All officers and enlisted personnel were closely supervised and had to obey strict security regulations that limited their contacts with civilians, including their own families. All military personnel were provided with food, clothing, housing, and medical services. A variety of entertainment and recreational programs were organized on military installations to reduce boredom and promote the physical health and morale of service personnel.

For many, service is a rite of passage to manhood. But there are concerns that bullying and violence comes along with that tradition. In July 2011, a marine corporal shot and killed four of his comrades, later saying that he had been bullied. The summer of 2014 saw at least 4 conscript suicides that may have been tied to hazing. In June, a sergeant went on a deadly shooting spree, reportedly as revenge for repeated bullying, killing five men in his unit before attempting to kill himself. In July, the death of a conscript named Yoon Seung-joo was blamed on beatings dealt out by his fellow soldiers.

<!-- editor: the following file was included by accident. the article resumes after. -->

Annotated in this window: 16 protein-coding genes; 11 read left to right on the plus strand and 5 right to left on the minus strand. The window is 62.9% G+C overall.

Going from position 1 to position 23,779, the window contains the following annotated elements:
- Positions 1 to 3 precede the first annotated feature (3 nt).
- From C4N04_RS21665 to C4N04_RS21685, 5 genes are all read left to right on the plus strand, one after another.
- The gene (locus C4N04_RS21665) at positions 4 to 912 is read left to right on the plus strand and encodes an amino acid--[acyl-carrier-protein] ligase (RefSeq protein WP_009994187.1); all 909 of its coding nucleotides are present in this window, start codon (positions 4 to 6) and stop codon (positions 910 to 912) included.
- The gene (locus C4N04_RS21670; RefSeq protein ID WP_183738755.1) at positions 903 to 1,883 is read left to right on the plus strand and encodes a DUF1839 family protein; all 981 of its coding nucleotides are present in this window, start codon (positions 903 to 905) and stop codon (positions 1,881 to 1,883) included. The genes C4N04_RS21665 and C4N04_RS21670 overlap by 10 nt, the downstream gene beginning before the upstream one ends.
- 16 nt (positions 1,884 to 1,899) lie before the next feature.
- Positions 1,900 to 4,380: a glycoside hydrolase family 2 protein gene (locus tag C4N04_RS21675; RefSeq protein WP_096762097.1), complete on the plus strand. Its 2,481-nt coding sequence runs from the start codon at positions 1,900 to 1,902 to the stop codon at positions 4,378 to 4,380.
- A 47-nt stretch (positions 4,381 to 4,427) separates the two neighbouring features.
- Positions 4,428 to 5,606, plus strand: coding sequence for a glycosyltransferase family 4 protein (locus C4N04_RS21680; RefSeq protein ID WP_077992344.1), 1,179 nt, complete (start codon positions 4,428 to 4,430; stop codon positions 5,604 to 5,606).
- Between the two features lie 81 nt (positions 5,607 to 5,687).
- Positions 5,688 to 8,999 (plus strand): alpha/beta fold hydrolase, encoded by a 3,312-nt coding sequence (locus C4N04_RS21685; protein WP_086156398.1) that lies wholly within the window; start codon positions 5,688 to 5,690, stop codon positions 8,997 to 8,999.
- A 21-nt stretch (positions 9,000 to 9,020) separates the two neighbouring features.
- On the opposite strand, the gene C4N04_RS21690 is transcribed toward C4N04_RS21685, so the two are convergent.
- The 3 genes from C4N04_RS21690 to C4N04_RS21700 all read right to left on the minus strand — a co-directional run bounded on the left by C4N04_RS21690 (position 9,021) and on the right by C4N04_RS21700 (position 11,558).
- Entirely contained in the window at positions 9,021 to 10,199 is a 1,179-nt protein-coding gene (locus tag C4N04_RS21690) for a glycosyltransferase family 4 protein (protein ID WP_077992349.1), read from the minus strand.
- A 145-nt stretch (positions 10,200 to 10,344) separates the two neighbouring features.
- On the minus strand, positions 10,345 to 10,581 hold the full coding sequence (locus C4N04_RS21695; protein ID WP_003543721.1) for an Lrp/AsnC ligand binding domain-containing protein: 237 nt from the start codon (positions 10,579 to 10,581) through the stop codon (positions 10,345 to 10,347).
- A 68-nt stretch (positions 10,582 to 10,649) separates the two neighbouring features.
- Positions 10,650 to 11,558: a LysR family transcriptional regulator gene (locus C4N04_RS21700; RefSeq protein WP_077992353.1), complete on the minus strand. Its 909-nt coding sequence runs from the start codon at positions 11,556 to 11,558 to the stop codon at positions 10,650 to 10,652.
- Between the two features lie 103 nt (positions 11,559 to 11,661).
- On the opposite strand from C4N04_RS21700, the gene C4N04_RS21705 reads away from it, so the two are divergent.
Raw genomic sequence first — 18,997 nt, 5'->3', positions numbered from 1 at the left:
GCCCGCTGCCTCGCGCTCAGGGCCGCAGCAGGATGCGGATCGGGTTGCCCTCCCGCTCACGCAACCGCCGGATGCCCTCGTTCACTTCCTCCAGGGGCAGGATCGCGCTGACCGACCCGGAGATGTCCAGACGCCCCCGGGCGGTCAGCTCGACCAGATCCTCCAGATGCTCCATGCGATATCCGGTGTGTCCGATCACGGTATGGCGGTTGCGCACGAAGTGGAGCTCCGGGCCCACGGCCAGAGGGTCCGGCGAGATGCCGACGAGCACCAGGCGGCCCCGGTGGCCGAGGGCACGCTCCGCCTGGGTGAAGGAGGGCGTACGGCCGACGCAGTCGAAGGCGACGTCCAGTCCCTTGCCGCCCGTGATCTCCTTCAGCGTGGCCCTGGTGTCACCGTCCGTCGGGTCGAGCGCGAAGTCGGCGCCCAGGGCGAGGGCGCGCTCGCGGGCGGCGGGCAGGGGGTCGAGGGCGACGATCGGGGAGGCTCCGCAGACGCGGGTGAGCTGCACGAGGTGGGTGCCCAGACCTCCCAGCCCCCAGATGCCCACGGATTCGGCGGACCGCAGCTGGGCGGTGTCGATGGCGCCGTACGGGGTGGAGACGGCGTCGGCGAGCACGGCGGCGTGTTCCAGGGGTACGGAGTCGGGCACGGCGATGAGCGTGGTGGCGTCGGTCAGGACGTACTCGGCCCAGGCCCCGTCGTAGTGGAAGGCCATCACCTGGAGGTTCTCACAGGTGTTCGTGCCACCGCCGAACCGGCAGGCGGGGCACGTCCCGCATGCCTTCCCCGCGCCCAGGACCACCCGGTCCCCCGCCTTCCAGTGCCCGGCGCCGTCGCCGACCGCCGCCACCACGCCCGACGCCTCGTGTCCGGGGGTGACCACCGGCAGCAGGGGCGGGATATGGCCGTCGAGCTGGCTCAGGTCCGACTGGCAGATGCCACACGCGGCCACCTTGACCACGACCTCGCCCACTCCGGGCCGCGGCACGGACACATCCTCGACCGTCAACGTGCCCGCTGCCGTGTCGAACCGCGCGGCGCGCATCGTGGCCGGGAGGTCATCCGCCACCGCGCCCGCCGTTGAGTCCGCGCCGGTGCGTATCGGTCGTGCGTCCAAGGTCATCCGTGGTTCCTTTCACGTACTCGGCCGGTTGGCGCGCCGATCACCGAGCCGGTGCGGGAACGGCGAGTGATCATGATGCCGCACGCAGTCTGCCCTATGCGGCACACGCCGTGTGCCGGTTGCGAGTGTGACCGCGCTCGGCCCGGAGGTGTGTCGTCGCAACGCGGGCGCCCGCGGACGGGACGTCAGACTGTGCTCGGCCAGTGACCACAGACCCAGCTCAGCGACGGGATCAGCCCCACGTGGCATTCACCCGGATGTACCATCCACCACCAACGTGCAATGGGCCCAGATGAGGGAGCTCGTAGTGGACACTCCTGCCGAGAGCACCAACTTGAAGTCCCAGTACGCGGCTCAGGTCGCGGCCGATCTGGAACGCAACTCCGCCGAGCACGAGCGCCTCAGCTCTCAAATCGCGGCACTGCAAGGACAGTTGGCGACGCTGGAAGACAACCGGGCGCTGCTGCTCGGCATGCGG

South Koreas Ministry of National Defense officials have publicly stated that this kind of violence within military barracks will not be tolerated. They also say they've encouraged abused soldiers to speak out.

A South Korean court ruled 18 October 2016 in favor of a man who refused to take part in the country's mandatory military service on religious grounds. The Gwangju District Court dismissed an appeal by prosecutors, upholding a previous ruling that found the man not guilty. It also acquitted two other so-called "conscientious objectors" who had been sentenced to one-and-a-half years in prison. All three of the men are Jehovah's Witnesses, who say they are prohibited by their faith from entering the military. The court said the men's refusal of mandatory military service was consistent with their religious faith and conscience, considering how they were brought up. It cited an international trend of recognizing conscientious objectors, and pointed to a growing consensus that some kind of alternative military service is needed in such cases. The Defense Ministry urged the court to use caution and prudence, as cases like this may affect national security, cause a decrease of morale for active-duty servicemen, and enable others to evade military service.